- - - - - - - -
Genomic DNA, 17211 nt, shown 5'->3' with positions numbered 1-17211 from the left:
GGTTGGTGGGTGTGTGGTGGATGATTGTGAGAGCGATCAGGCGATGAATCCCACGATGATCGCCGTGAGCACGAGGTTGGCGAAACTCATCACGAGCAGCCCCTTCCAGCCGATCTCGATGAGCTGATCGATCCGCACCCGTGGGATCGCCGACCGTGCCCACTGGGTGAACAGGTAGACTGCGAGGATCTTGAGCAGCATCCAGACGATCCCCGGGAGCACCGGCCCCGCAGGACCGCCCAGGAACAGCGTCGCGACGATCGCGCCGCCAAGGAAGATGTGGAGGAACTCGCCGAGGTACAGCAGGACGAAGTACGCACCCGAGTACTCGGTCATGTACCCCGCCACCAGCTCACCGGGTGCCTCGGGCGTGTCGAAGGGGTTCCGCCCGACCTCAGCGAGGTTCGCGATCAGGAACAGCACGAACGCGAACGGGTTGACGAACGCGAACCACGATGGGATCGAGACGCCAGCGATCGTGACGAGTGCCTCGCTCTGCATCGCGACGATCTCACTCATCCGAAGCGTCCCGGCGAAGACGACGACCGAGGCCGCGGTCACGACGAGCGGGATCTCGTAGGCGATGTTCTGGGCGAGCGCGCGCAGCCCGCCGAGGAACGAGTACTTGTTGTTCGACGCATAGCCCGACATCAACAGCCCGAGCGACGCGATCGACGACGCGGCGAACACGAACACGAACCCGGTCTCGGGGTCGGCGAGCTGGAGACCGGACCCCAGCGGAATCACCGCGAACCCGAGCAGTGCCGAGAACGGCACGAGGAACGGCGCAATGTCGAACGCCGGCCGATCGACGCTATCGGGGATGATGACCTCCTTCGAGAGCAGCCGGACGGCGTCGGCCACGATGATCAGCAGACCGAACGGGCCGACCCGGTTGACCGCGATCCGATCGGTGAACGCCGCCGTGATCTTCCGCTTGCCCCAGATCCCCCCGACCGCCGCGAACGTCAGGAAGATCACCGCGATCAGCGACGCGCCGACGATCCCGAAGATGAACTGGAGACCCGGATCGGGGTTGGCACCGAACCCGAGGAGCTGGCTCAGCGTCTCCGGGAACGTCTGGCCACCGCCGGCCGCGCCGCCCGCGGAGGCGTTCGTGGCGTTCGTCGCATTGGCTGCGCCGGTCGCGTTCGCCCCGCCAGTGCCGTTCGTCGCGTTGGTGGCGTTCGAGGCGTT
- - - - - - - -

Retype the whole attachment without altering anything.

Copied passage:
Genomic DNA, 17211 nt, shown 5'->3' with positions numbered 1-17211 from the left:
GGTTGGTGGGTGTGTGGTGGATGATTGTGAGAGCGATCAGGCGATGAATCCCACGATGATCGCCGTGAGCACGAGGTTGGCGAAACTCATCACGAGCAGCCCCTTCCAGCCGATCTCGATGAGCTGATCGATCCGCACCCGTGGGATCGCCGACCGTGCCCACTGGGTGAACAGGTAGACTGCGAGGATCTTGAGCAGCATCCAGACGATCCCCGGGAGCACCGGCCCCGCAGGACCGCCCAGGAACAGCGTCGCGACGATCGCGCCGCCAAGGAAGATGTGGAGGAACTCGCCGAGGTACAGCAGGACGAAGTACGCACCCGAGTACTCGGTCATGTACCCCGCCACCAGCTCACCGGGTGCCTCGGGCGTGTCGAAGGGGTTCCGCCCGACCTCAGCGAGGTTCGCGATCAGGAACAGCACGAACGCGAACGGGTTGACGAACGCGAACCACGATGGGATCGAGACGCCAGCGATCGTGACGAGTGCCTCGCTCTGCATCGCGACGATCTCACTCATCCGAAGCGTCCCGGCGAAGACGACGACCGAGGCCGCGGTCACGACGAGCGGGATCTCGTAGGCGATGTTCTGGGCGAGCGCGCGCAGCCCGCCGAGGAACGAGTACTTGTTGTTCGACGCATAGCCCGACATCAACAGCCCGAGCGACGCGATCGACGACGCGGCGAACACGAACACGAACCCGGTCTCGGGGTCGGCGAGCTGGAGACCGGACCCCAGCGGAATCACCGCGAACCCGAGCAGTGCCGAGAACGGCACGAGGAACGGCGCAATGTCGAACGCCGGCCGATCGACGCTATCGGGGATGATGACCTCCTTCGAGAGCAGCCGGACGGCGTCGGCCACGATGATCAGCAGACCGAACGGGCCGACCCGGTTGACCGCGATCCGATCGGTGAACGCCGCCGTGATCTTCCGCTTGCCCCAGATCCCCCCGACCGCCGCGAACGTCAGGAAGATCACCGCGATCAGCGACGCGCCGACGATCCCGAAGATGAACTGGAGACCCGGATCGGGGTTGGCACCGAACCCGAGGAGCTGGCTCAGCGTCTCCGGGAACGTCTGGCCACCGCCGGCCGCGCCGCCCGCGGAGGCGTTCGTGGCGTTCGTCGCATTGGCTGCGCCGGTCGCGTTCGCCCCGCCAGTGCCGTTCGTCGCGTTGGTGGCGTTCGAGGCGTT